Despite a California law that prohibits users from leaving an electric scooter lying on its side on any sidewalk or parking in a manner that obstructs the pedestrian path,6 the internet features numerous cautionary photos of dockless bicycles and scooters littering city sidewalks.7 And though state law also prohibits electric scooters from operating on sidewalks,8 many online stories describe injuries resulting from reckless scooter users riding on sidewalks.9 An entire Instagram account, ScootersBehavingBadly, is dedicated to documenting the ostensibly poor choices made by members of the public when using or parking scooters.10 In addition, a class-action lawsuit was filed in October 2018 in Los Angeles accusing several dockless scooter companies of “gross negligence.”11

To address these issues, several cities have limited the number of companies that receive a permit to operate, the number of devices each operator can place in operation — or both. To limit the number of operators, several jurisdictions have conducted competitive application processes. This approach carries a risk of litigation from operators who are not selected. Therefore, it is important to:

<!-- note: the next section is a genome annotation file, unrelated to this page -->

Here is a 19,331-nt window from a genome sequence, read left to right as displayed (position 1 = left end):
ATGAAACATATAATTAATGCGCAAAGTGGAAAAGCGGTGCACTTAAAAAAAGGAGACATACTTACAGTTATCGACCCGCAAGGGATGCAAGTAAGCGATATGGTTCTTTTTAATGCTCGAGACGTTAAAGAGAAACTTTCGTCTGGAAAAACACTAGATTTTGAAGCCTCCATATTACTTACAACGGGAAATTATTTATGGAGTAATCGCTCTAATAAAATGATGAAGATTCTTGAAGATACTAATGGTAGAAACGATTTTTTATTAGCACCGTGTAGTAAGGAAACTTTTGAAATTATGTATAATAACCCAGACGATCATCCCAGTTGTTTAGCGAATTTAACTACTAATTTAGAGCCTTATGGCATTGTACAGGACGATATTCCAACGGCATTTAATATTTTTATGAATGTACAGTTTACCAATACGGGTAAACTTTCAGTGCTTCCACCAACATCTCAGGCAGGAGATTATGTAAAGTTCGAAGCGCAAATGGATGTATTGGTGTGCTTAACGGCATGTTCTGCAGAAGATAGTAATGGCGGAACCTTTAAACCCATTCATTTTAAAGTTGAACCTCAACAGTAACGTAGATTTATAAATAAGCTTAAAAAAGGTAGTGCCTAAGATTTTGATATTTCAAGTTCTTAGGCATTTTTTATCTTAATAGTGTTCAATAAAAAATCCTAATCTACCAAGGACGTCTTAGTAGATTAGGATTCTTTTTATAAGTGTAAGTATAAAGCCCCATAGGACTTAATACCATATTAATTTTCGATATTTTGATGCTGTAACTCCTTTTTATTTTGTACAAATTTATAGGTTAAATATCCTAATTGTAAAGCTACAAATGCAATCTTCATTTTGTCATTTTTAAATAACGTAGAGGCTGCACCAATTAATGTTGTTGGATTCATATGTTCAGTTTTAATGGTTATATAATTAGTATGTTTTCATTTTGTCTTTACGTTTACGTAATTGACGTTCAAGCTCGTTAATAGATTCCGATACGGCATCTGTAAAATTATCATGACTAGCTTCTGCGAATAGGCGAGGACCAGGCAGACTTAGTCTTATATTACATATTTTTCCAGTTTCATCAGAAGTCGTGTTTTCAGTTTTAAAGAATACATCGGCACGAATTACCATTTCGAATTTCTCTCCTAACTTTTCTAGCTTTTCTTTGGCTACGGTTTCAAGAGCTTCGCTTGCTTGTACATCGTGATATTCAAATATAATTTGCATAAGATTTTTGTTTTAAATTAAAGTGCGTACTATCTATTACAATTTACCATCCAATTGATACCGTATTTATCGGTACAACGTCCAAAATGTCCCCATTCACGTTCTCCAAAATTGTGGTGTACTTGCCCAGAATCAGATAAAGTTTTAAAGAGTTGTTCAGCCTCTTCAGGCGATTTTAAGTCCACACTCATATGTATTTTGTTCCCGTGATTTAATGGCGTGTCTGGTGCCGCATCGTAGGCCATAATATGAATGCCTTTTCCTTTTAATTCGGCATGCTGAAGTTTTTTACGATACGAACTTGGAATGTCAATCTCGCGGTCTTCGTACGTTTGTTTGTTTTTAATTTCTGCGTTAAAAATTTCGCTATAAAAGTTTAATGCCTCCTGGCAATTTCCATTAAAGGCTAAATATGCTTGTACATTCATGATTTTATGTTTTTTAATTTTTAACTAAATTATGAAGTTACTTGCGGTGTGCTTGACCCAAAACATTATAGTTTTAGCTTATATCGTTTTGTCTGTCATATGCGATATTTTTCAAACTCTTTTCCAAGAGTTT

• Disclose clear, objective criteria and a well-defined process for selecting operators; and
  • Work with your city’s legal counsel to implement that process and document the public safety basis for your decision.

Though these devices are “dockless” and self-locking, many jurisdictions have designated parking areas for them, including bike racks, painted zones on sidewalks, or special on-street parking areas. Some have also adopted “lock-to” requirements, mandating that the devices be locked to a rack or pole.

Disability advocates have championed on-street parking, arguing that allowing the devices to park on sidewalks tempts users to ride on the sidewalk to get to the designated parking area and creates a mistaken belief that they are allowed to ride on the sidewalk. Many cities require operators to accept complaints from the public about improperly parked devices and have mandated maximum response times for the relocation of such devices.

Many cities also use “rebalancing requirements” to manage the concentration of devices. These require operators to move devices to and from high-use destinations, such as transit stations, to ensure that they are available to the public during peak hours.

And because dockless bicycles and scooters are subject to vandalism and sometimes used as instruments of destruction,12 resulting in damage to public property, several cities have required operators to provide a performance bond to ensure that necessary repairs are made.

Addressing Public Safety